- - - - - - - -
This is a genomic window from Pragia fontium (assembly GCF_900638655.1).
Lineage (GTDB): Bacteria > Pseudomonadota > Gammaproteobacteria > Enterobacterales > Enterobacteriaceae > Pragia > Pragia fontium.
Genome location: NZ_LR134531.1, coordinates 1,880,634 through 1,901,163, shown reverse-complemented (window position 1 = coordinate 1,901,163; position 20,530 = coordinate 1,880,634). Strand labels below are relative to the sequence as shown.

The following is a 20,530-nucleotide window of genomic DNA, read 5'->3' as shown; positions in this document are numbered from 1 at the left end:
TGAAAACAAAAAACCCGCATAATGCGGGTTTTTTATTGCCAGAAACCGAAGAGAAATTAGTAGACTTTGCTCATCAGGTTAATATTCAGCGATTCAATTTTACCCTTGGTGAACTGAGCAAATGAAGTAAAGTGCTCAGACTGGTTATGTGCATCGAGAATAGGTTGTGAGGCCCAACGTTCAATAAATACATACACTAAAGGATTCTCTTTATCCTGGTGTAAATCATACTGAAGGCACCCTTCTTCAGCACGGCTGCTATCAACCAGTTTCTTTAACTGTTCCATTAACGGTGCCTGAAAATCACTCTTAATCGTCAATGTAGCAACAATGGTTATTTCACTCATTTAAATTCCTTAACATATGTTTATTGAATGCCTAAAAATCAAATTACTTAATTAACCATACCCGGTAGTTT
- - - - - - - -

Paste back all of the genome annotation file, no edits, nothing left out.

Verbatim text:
This is a genomic window from Pragia fontium (assembly GCF_900638655.1).
Lineage (GTDB): Bacteria > Pseudomonadota > Gammaproteobacteria > Enterobacterales > Enterobacteriaceae > Pragia > Pragia fontium.
Genome location: NZ_LR134531.1, coordinates 1,880,634 through 1,901,163, shown reverse-complemented (window position 1 = coordinate 1,901,163; position 20,530 = coordinate 1,880,634). Strand labels below are relative to the sequence as shown.

The following is a 20,530-nucleotide window of genomic DNA, read 5'->3' as shown; positions in this document are numbered from 1 at the left end:
TGAAAACAAAAAACCCGCATAATGCGGGTTTTTTATTGCCAGAAACCGAAGAGAAATTAGTAGACTTTGCTCATCAGGTTAATATTCAGCGATTCAATTTTACCCTTGGTGAACTGAGCAAATGAAGTAAAGTGCTCAGACTGGTTATGTGCATCGAGAATAGGTTGTGAGGCCCAACGTTCAATAAATACATACACTAAAGGATTCTCTTTATCCTGGTGTAAATCATACTGAAGGCACCCTTCTTCAGCACGGCTGCTATCAACCAGTTTCTTTAACTGTTCCATTAACGGTGCCTGAAAATCACTCTTAATCGTCAATGTAGCAACAATGGTTATTTCACTCATTTAAATTCCTTAACATATGTTTATTGAATGCCTAAAAATCAAATTACTTAATTAACCATACCCGGTAGTTT